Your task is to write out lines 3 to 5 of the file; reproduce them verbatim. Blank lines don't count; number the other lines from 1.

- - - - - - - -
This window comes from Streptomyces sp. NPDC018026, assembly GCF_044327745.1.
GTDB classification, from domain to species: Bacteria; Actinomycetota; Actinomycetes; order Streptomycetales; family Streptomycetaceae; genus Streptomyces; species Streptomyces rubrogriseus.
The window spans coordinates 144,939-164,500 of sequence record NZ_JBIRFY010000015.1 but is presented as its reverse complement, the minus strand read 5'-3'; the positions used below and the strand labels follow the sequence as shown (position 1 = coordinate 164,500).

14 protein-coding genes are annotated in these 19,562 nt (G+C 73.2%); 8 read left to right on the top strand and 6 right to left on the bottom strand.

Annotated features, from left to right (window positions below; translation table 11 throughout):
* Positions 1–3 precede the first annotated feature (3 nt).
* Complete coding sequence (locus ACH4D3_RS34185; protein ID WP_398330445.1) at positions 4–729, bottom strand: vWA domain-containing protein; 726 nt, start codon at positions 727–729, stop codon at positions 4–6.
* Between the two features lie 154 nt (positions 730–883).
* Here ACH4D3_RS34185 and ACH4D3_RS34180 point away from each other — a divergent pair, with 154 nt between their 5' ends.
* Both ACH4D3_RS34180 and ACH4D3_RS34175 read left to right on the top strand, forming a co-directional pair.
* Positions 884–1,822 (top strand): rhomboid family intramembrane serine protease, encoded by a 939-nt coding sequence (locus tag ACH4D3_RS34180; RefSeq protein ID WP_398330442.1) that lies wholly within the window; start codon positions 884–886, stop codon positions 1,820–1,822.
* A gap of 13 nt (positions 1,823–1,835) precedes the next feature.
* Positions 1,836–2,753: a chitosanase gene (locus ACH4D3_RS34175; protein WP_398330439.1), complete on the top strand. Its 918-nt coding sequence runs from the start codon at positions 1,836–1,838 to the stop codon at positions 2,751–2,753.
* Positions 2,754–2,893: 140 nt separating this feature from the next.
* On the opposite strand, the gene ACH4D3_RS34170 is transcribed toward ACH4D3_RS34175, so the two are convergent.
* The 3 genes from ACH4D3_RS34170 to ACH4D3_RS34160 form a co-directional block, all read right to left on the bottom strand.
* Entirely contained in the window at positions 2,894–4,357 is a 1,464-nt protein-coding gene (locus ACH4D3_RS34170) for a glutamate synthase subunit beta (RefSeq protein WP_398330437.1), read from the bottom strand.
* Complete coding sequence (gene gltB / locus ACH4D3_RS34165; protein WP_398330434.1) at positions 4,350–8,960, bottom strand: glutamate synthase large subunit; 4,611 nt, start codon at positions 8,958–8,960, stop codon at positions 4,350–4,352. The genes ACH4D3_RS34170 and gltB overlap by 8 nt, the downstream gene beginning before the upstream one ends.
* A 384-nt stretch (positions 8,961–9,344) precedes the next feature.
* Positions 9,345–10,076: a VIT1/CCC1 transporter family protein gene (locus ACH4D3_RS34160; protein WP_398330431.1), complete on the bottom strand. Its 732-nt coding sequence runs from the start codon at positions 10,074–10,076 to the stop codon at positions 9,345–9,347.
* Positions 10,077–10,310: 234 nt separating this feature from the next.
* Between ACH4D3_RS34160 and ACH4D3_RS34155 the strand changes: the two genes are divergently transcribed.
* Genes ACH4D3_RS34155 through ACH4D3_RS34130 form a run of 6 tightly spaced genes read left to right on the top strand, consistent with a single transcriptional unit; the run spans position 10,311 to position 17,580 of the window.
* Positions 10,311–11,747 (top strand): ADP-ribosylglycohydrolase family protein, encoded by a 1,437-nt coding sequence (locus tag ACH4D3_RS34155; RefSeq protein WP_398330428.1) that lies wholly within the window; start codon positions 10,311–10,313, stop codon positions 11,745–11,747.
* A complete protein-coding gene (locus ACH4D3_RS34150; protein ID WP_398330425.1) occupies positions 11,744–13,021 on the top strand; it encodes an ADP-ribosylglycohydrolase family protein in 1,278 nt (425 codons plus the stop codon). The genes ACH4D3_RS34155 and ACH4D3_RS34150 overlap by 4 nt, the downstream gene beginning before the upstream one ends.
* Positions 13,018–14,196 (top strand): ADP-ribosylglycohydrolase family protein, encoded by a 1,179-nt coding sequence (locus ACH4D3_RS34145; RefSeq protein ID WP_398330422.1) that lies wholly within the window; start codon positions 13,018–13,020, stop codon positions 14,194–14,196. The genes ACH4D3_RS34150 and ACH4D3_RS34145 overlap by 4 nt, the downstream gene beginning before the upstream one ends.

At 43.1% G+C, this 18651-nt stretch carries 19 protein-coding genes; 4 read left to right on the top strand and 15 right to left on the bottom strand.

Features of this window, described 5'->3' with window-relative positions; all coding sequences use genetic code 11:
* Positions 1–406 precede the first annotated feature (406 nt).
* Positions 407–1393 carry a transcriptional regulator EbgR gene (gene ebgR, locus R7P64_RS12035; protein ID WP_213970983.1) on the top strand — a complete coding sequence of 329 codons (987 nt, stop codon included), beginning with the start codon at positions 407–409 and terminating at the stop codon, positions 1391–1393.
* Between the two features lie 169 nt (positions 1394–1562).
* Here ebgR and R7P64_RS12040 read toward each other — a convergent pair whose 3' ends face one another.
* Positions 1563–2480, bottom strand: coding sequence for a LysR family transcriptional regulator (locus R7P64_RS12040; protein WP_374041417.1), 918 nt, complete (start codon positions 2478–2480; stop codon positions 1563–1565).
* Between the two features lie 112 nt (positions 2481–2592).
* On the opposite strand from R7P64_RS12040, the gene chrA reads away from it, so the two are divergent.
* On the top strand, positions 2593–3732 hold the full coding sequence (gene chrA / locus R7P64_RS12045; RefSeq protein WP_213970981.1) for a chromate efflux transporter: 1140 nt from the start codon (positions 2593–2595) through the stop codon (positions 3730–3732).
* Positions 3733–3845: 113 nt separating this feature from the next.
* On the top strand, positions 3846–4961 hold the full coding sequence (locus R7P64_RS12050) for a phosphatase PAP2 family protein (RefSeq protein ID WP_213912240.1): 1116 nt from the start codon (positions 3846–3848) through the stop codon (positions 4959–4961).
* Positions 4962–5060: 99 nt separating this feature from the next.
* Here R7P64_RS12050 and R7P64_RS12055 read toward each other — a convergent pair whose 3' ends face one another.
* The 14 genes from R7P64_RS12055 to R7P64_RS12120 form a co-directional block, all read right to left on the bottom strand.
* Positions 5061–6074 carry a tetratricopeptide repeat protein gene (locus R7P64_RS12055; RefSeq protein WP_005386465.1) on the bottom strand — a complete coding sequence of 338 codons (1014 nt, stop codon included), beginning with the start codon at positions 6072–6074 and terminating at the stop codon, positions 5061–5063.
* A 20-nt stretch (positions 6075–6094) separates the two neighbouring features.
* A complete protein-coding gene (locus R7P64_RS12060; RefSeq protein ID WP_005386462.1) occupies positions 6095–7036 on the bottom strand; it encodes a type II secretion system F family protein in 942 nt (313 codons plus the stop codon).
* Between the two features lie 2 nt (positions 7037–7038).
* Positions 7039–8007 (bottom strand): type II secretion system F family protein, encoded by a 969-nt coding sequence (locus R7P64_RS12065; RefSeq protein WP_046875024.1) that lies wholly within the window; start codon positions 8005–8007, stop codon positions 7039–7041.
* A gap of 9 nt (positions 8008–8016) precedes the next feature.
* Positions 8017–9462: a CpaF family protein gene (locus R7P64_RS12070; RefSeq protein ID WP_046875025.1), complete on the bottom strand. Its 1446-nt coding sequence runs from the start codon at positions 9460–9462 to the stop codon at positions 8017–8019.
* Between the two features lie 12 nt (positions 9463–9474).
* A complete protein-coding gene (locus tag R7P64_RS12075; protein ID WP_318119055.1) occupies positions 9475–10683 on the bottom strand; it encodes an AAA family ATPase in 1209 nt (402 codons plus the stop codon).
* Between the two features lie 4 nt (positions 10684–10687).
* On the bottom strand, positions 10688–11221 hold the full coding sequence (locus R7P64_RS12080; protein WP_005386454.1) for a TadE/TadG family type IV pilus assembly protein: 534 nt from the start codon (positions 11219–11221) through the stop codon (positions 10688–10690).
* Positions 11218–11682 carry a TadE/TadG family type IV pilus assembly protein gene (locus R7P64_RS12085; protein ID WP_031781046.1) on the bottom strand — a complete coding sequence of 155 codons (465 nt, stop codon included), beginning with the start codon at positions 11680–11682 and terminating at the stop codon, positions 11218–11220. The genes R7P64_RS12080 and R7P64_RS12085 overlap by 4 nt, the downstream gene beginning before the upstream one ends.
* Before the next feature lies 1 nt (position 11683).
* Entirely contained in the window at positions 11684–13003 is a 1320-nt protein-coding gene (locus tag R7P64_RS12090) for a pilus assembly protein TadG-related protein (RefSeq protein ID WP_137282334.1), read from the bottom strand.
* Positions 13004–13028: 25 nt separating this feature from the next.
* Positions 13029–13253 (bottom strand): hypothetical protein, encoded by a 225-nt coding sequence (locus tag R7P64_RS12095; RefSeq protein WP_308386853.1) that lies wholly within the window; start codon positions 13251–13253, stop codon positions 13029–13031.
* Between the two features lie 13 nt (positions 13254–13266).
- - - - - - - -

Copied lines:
The window spans coordinates 144,939-164,500 of sequence record NZ_JBIRFY010000015.1 but is presented as its reverse complement, the minus strand read 5'-3'; the positions used below and the strand labels follow the sequence as shown (position 1 = coordinate 164,500).

14 protein-coding genes are annotated in these 19,562 nt (G+C 73.2%); 8 read left to right on the top strand and 6 right to left on the bottom strand.

Annotated features, from left to right (window positions below; translation table 11 throughout):